Thai scholars are frustrated with the kingdom’s higher education system because of complacency in the way that universities are being governed, according to Thailand’s education minister.
Dr Teerakiat Jareonsettasin said leadership and governance was a key problem for Thai universities and reforms were needed at the national level to improve standards.
Teerakiat told the Times Higher Education Supplement that many Thai university governors were too old to know how to run their organisations effectively.
“People ask me ‘who are your customers?’ They are students,” he told the Going Global higher-education event in Malaysia. “We have some problems with governors.”
But he said it was hard for the government to interfere because the universities were “legally autonomous”.
“The academics, those who are really able, are kind of frustrated and fed up with the system,” Teerakiat added.
The Thai junta, which has been in power since the May 2014 coup, is reportedly looking to create a specific higher education ministry to reform university policy.
Evidence of the creaky nature of the university system arose this month when the Thai University Central Admission System (TCAS) was forced into a major technical upgrade after it crashed during peak hours.
Students were furious, fearing that it would jeopardise their applications and Suchatvee Suwansawat, who heads the Council of University Presidents of Thailand, said the server capacity had now been increased threefold to handle up to 60,000 applicants at once.
Teerakiat believes that many solutions lie overseas,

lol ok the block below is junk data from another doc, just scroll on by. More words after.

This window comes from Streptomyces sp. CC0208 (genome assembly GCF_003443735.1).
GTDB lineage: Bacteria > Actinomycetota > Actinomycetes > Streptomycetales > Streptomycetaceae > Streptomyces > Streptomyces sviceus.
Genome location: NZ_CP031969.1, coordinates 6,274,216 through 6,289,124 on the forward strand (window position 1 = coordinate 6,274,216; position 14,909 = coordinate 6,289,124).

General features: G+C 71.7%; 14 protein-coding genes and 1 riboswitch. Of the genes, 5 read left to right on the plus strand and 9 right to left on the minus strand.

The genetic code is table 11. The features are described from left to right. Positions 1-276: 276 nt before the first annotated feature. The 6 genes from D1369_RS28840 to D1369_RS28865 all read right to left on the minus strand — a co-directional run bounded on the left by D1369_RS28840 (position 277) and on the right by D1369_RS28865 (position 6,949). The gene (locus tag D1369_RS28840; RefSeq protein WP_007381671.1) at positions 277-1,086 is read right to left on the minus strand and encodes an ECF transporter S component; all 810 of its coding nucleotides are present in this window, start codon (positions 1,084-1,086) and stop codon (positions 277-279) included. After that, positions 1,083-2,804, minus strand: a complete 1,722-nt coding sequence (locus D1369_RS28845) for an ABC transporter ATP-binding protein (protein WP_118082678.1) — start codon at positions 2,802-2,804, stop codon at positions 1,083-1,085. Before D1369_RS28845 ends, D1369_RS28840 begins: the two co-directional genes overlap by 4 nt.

The medic, who worked as a consultant at London’s Royal Free Hospital, said Thai universities needed to establish closer ties with western institutions, adding that he wanted overseas universities to set up Thai campuses. Malaysia had more success at tapping into international education, he added.
The postgraduate CMKL University in Bangkok was established through a partnership between Pittsburgh’s Carnegie Mellon University and the Thai King Mongkut’s Institute of Technology Ladkrabang.
“You look at Singapore with their millions of expats … we need to remove protectionism, we need to welcome people who are able, who we want to attract. So it is inevitable that Thai universities will have to work very closely with the more industrialised [nations].”
Meanwhile, Thailand could offer the world its expertise in agriculture, food and hospitality sectors, the minister argued.
And there was scope to expand Thai academic influence within Asean, Teerakiat said, pointing to politically unstable Myanmar as a growth area.
Overseas expansion was also needed because of demographic challenges facing Thai universities with an estimated Thais aged 21 and under due to fall to around 20 per cent of the population by 2040, he estimated.
“There are a couple of universities looking out for students in our neighbouring countries. You know why? Because our population is dwindling,” Teerakiat said.
Thai universities have been told to move with the times. Picture credit: Flickr